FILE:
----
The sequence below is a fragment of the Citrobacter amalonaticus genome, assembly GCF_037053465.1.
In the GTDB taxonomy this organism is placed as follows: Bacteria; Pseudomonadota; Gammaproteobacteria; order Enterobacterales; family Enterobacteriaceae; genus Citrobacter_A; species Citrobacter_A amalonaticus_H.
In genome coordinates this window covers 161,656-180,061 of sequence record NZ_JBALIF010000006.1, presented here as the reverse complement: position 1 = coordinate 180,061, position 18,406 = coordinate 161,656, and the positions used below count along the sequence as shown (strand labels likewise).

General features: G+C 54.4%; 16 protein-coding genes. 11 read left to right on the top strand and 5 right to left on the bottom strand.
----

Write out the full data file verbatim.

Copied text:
The sequence below is a fragment of the Citrobacter amalonaticus genome, assembly GCF_037053465.1.
In the GTDB taxonomy this organism is placed as follows: Bacteria; Pseudomonadota; Gammaproteobacteria; order Enterobacterales; family Enterobacteriaceae; genus Citrobacter_A; species Citrobacter_A amalonaticus_H.
In genome coordinates this window covers 161,656-180,061 of sequence record NZ_JBALIF010000006.1, presented here as the reverse complement: position 1 = coordinate 180,061, position 18,406 = coordinate 161,656, and the positions used below count along the sequence as shown (strand labels likewise).

General features: G+C 54.4%; 16 protein-coding genes. 11 read left to right on the top strand and 5 right to left on the bottom strand.